The Year of Magical Thinking —By Joan Didion

Book Review

Rating: 5 out of 5.

‘You sit down to dinner and life as you know it ends’. John Dunn, Joan Didion’s husband, died of a heart attack, suddenly and unexpectedly. In fact, the sick one was not John but Quintana, their daughter, who had been in a coma caused by a bad pneumonia. By that that point they didn’t know if Quintana was not going to live, or to die. In the words of her doctor ‘We’re still not sure which way this is going’.

Didion was waiting for the ‘way’ in which things were going to turn for Quintana and John’s sudden passing devastated her. This book will sound too familiar for someone who has experience with grieving. This is not a scientific response to grief, this book is analytical yes, but truly and completely emotional on the description of the feelings one can face when a love one disappears forever.

First was the overthinking. How did this happen? She knew how, at least at the beginning. A heart attack. But, how really? Was this a consequence of having a weak heart for years? Was the autopsy (in which she wanted to participate herself but desisted) going to show his death in more detail? Was it because he fell on the floor? Or because the ambulance took nearly five minutes to arrive? And why? Why did he die at that specific moment when Quintana was at the hospital? Right after he was getting disappointed of his own writing? Right after he was obsessed with going to Paris?

Telling the others was the worst. It was an acceptance, coming through her mouth that John had died. She was conscious of it, but deep inside of her she was waiting for his comeback. She got rid of some of his clothes, but let his favourite shoes around, she did not organise the books he was reading at that moment, she did not allow anybody in her house, upsetting their routine, in case he came back. She believed she was burying him alive.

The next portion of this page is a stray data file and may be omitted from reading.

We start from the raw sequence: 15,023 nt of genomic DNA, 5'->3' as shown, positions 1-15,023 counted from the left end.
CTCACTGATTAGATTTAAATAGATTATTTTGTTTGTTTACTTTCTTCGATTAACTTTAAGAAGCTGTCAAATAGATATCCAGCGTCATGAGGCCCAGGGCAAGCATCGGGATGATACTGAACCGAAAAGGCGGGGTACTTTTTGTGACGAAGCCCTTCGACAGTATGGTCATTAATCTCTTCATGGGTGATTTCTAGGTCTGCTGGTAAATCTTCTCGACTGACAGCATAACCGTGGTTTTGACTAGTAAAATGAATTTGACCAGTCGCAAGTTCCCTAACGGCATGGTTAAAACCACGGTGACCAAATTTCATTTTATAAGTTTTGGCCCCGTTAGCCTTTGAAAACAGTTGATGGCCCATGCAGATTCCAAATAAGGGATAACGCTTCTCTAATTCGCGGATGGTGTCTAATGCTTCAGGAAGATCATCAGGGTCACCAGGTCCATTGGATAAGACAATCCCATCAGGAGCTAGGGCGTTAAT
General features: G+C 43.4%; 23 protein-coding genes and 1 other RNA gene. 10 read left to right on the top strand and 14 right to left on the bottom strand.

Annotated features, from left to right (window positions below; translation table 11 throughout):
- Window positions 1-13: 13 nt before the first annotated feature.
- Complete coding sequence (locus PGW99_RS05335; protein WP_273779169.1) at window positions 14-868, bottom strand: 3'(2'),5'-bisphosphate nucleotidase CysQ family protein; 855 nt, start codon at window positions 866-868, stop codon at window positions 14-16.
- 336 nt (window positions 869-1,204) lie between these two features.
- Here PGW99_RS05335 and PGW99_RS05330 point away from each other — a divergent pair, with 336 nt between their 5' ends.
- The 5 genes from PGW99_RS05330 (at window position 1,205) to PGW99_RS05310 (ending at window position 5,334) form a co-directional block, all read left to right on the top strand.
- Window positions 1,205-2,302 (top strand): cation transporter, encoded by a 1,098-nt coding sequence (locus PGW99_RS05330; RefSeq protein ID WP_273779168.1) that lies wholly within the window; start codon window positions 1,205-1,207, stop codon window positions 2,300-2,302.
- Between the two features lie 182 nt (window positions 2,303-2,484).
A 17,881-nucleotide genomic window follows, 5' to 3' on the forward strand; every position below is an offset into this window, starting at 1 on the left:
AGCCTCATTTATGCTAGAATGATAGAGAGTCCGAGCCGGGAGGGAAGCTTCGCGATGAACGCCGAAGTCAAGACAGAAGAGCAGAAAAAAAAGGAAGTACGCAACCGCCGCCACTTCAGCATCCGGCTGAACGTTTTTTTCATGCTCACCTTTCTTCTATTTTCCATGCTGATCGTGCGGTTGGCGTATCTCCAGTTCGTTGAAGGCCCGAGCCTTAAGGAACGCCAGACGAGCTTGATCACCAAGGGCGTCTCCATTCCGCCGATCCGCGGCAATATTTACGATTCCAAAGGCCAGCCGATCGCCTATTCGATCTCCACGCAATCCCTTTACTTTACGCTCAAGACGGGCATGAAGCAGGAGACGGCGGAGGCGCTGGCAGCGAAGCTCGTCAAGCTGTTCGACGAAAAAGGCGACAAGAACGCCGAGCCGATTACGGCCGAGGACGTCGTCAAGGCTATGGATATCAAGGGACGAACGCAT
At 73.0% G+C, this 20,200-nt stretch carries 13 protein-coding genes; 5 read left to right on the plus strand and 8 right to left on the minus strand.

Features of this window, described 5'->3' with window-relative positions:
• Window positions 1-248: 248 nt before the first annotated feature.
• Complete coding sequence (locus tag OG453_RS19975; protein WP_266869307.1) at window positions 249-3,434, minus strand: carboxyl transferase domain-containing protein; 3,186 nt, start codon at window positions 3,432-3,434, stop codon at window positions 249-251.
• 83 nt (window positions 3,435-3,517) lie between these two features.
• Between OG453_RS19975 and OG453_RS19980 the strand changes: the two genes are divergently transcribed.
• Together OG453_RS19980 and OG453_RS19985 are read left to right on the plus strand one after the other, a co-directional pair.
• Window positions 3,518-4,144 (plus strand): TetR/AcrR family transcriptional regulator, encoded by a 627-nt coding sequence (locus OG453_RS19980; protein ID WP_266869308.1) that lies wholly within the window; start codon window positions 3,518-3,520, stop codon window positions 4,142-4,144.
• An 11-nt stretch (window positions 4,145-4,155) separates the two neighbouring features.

The anger comes after that acceptance, anger towards everything and everybody. Especially the closest, especially the well-intended people and comments. The self-pity, the feeling of solitude and abandonment, the why me? Why him? The relief when a friend of Jhon passed away, as she assumed she was going to keep him company, she was going to be able to cook for him, she was going to be with him.

The process of grieving is not during an specific period of time, or during some stages that everybody goes through. Didion understood the process of grieving, that is different from mourning: ‘Grief was passive, grief happened. Mourning, the act of dealing with grief, required attention’. And that is what she did. Despite the pain, despite that she completely stop her life to understand her situation and help her daughter heal. She did what a person like her needed to do. Think and overthink, research, and write.

This is a wonderful book full of emotions. A 100% recommended book and author


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